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Big Ten Reversal Is a Big Loss For America

“Politics and money win — and health and safety lose — as university presidents change course and vote to play a lucrative conference season, the latest indication that this country is unhinged.”

Jay Mariotti

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To be clear, normalcy is not returning to American life just because the Big Ten is playing football. No, this is another plunge into the abnormal and grotesque — allowing a sitting President to use college athletes as pawns in his re-election bid, cheered on by coaches and parents who continue to treat the coronavirus like the common flu. The 14 university presidents were supposed to remain above the messy fray and continue to support health over profits and politics.

Instead, these purported leaders of higher academia buckled, abruptly reversing course and announcing the season will start the weekend of Oct. 24. The flip-flop comes only five weeks after their common-sense decision to postpone the season, but when President Trump is cursing, TV networks are lobbying, parents are protesting at conference headquarters, Nebraska players are filing a lawsuit and Jim Harbaugh is leading a march on the Michigan campus, funny how strength turns to mush in the ivory towers.

Now, Trump is viewed as a hero in at least three battleground states in Big Ten Country. Remember this if he is re-elected, a leverage play that will have scholars and historians wincing decades from now. “Great News: BIG TEN FOOTBALL IS BACK,’’ the President tweeted. “All teams to participate. Thank you to the players, coaches, parents, and all school representatives. Have a FANTASTIC SEASON! It is my great honor to have helped!!!’’

All while college campuses, in the Big Ten and beyond, are ravaged by Covid cases. It stands to reason that football players, regardless of rapid-response tests that now can be administered daily, will remain carriers capable of triggering team outbreaks while exposed to reckless students also spreading the virus. The conference vows to be responsible, with daily antigen tests for athletes, coaches and staff starting Sept. 30. Guidelines established by “positivity rates’’ — within teams and campus communities — could force disruptions of seasons. if a player tests positive for Covid, he can’t play in a game for at least 21 days.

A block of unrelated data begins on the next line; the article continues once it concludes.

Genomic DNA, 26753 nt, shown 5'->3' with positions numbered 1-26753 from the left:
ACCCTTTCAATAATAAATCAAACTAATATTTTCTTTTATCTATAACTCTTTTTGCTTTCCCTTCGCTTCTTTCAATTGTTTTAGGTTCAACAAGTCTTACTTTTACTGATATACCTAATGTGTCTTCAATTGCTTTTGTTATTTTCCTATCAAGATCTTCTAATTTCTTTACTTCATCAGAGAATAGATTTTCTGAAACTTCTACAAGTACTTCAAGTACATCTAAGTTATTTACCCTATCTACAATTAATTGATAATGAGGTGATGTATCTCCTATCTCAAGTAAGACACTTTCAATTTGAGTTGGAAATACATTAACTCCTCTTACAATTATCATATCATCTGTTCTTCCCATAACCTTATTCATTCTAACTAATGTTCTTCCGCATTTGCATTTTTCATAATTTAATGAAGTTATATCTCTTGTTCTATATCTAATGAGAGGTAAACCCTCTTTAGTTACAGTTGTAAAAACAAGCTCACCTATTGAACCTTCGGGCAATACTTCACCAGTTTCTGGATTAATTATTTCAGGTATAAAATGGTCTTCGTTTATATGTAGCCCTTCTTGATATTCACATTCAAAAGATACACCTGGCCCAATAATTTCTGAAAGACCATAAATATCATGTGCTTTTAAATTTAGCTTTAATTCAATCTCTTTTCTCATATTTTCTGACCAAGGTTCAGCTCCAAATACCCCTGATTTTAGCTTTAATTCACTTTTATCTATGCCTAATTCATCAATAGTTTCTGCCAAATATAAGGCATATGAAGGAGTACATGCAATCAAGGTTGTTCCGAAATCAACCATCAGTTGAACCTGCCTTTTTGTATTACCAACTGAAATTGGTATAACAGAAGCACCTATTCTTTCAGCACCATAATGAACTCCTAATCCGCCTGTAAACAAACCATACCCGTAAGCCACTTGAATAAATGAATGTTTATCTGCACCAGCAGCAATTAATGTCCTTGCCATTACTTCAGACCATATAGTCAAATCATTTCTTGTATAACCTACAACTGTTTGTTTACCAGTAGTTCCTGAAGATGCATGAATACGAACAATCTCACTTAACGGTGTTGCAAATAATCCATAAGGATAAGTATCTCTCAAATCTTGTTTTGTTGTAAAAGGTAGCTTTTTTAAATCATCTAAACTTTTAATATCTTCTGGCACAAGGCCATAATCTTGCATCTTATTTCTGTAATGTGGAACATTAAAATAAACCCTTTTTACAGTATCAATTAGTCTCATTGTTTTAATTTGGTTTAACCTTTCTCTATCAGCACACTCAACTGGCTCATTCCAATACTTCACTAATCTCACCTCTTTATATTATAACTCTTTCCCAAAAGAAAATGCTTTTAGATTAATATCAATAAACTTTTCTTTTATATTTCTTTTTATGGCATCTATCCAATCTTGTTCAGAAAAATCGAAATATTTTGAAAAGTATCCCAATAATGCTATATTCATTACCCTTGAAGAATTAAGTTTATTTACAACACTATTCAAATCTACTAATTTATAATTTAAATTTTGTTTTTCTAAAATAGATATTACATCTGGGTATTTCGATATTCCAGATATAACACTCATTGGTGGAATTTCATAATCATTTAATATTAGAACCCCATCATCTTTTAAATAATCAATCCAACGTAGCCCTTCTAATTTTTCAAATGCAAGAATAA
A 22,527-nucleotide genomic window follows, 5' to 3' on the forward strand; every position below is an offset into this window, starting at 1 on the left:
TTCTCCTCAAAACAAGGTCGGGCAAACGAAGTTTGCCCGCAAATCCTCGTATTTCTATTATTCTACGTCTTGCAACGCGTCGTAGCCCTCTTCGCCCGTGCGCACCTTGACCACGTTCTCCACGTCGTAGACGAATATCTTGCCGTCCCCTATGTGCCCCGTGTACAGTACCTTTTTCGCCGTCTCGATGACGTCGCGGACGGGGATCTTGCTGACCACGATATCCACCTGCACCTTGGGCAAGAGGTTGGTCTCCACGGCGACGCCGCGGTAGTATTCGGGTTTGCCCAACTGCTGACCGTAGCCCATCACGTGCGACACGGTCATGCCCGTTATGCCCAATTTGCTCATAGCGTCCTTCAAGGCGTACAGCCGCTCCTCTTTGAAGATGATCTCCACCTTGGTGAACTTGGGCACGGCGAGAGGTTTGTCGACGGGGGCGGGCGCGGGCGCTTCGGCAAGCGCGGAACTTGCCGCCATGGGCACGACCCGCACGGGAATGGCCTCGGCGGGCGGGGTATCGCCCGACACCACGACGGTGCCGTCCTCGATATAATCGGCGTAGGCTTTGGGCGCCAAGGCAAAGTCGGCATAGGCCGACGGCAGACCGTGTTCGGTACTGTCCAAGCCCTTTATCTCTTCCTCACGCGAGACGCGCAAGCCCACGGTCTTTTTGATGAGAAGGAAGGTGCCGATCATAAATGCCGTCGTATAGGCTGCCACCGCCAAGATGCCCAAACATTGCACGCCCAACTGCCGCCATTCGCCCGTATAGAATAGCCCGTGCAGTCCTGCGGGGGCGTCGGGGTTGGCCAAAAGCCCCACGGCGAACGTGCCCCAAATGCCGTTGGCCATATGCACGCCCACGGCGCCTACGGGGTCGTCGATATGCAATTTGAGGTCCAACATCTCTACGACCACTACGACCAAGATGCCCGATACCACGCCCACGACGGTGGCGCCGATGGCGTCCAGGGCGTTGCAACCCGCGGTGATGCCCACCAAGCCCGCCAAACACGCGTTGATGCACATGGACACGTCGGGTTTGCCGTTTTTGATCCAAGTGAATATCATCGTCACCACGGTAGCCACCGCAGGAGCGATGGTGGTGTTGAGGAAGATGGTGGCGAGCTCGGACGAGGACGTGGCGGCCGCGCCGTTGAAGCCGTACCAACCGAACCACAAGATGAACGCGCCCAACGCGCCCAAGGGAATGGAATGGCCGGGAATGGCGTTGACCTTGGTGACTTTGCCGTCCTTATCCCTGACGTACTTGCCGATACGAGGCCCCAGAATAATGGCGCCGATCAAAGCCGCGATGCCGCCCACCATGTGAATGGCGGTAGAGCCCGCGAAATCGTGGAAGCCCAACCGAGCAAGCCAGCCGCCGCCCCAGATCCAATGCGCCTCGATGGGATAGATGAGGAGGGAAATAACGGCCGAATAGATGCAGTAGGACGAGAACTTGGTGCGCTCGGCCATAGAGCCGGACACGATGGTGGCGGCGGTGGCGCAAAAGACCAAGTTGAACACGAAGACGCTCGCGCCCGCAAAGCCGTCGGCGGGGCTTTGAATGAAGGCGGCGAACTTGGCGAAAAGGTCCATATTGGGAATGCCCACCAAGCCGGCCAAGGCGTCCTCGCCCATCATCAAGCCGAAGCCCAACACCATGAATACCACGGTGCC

In theory, it sounds super-optimistic, to paraphrase the cool kids. But with so much money at stake — $4 billion, counting the riches of a College Football Playoff that now involves four of the Power Five conferences — can these revenue-generating machines be trusted with transparency about test results? Only minutes before the Big Ten news arrived, I finished a column that asked if anyone is concerned about the plight of athletes amid the existential demands of 2020. Part of it is worth repeating here, so the absurdity of it all can be seen on two verticals.

Imagine being a college football player, unpaid and impressionable, having to trust power freaks who run the biggest programs and university presidents thirsting to reap the financial bonanzas. Ed Orgeron, coach of defending national champion LSU, isn’t considering the long-range health dangers that accompany Covid. Sounding uninformed and almost diabolical, he actually hopes his team achieves herd immunity — though he clearly doesn’t understand what that may or may not mean. “Not all of our players, but most of our players have caught it. I think that hopefully they won’t catch it again, and hopefully they’re not out for games,’’ he said. “Hopefully that once you catch it, you don’t get it again. I’m not a doctor.’’ Then why is he trying to play one? Know how many college football coaches are playing hocus-pocus with players’ lives? And their loved ones? And the students they associate with — and party with — on Covid-ravaged campuses? The Big Ten had been one of the two wise conferences not playing, yet there were those presidents, voting to return in October, kids be damned.